The Indian government may soon issue guidelines that will put foreign direct investment proposals with even the smallest Chinese holding under government approval, a move aimed at tightening rules for investment flows from China against the backdrop of border tensions, The Times of India reported on Monday.
If the report is true, its consequences for India's economy may perhaps be greater than its impact on China.
Compared with the Chinese economy, which is already on the road to recovery, the Indian economy is still struggling under an increasingly severe epidemic. At this juncture, any move to clamp down on foreign investment or other economic activities seems highly misplaced, considering that India's top economic priority should only be focused on how to return to the growth track.
India is facing its worst economic contraction in history. Last week, the IMF estimated that its economy had contracted by a record 23.9 percent in the April-June quarter, and that it would shrink 10.3 percent this year in the wake of the coronavirus pandemic. The IMF's Global Economic Outlook report went even further to suggest that Bangladesh is set to surpass India's per capita GDP in 2020.
What's worse, as a thick blanket of smog returned to the Indian capital city of New Delhi, India's autumn pollution season has started. Experts have already expressed concerns that the severe air pollution may exacerbate the severity of the coronavirus pandemic in the upcoming autumn and winter seasons.
With some 7.5 million coronavirus cases recorded so far, if the epidemic continues to worsen in the fourth quarter of this year, a full recovery of India's economy will be out of reach. Public confidence will be exhausted by the outbreak, and the growth momentum that India has built up over the years will burn out.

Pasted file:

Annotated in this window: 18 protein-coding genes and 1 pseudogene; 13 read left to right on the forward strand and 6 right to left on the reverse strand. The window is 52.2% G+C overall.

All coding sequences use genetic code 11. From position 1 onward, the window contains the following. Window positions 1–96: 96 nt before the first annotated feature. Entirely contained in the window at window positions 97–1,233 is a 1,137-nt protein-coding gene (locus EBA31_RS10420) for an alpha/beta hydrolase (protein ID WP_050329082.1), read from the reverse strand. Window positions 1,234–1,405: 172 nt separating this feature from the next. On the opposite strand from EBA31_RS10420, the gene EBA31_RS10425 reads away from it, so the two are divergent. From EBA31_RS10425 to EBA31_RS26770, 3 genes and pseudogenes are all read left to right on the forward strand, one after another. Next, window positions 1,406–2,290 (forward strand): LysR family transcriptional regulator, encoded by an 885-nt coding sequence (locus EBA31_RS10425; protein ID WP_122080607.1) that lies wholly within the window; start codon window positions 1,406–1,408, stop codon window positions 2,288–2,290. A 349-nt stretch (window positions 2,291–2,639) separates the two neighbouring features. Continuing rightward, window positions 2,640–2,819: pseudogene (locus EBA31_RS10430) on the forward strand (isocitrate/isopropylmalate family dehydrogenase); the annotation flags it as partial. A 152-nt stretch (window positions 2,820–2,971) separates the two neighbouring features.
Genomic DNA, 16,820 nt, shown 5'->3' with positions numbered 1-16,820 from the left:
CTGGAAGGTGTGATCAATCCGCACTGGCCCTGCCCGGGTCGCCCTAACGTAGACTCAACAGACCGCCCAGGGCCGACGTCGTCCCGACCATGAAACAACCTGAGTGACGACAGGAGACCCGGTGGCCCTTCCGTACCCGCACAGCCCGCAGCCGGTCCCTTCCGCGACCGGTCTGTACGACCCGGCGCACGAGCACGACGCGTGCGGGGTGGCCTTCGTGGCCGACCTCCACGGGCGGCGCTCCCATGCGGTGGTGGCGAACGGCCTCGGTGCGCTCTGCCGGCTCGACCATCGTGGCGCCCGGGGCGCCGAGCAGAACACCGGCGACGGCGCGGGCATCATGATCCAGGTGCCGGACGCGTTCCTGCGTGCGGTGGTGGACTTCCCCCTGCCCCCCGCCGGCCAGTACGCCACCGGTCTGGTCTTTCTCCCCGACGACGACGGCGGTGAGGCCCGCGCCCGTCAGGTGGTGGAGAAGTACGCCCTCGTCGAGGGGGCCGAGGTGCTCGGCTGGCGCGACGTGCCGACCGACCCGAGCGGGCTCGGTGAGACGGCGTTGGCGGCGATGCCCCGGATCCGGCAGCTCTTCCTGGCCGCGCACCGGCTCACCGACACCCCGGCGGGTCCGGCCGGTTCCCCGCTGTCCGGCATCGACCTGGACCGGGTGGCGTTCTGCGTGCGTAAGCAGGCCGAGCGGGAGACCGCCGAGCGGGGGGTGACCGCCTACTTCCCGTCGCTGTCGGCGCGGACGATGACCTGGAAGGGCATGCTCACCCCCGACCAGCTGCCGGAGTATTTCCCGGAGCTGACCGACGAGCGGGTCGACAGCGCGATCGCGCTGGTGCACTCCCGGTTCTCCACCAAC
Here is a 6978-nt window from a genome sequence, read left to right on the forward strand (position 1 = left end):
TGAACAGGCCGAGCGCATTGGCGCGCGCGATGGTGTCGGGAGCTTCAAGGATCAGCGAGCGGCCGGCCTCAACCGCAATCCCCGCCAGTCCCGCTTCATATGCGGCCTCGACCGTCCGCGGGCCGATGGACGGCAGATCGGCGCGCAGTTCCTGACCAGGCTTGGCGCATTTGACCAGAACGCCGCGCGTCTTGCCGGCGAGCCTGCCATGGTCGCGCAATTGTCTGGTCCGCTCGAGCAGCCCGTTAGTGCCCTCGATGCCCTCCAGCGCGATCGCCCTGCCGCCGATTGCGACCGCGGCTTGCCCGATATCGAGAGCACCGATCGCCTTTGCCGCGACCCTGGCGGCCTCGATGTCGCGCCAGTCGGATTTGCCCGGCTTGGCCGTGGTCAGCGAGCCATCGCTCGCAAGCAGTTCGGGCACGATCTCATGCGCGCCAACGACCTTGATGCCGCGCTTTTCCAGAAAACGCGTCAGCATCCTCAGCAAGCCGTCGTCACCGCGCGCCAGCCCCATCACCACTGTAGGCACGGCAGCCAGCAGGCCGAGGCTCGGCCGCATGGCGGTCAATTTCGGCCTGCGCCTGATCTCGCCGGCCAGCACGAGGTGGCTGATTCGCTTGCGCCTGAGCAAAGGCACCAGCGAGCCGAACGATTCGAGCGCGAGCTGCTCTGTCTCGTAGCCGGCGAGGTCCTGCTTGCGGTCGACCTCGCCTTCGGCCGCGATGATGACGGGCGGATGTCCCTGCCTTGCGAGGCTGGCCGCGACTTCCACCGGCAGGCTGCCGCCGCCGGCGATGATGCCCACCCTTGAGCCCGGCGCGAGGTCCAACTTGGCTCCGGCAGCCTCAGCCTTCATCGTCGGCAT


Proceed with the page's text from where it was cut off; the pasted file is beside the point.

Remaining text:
The poor economic performance and the severity of the epidemic mean that India cannot afford any more hits from poor policymaking.
So if the Indian government really plans to conduct a comprehensive review of any China-related foreign direct investment proposals, it would certainly deter Chinese investors that may have already been hesitant about their plans in India due to the border tensions.
The consequences of the reported policy will go much deeper, as investors from other countries will also see India as a country that's unfriendly to the outside world. Even though the Modi government has sought to increase the attractiveness of the Indian market, it is still regarded as a country with high entry barriers and a protectionist atmosphere.
It is not just new investment that may be at risk, either. The report may also arouse concerns over the safety of China's existing investments in India. If India's policymakers take the extreme step of targeting Chinese investments, confidence in India's ability to maintain basic economic order and guarantee the safety of foreign investment will be devastated. And that will be a real blow the Indian economy cannot afford.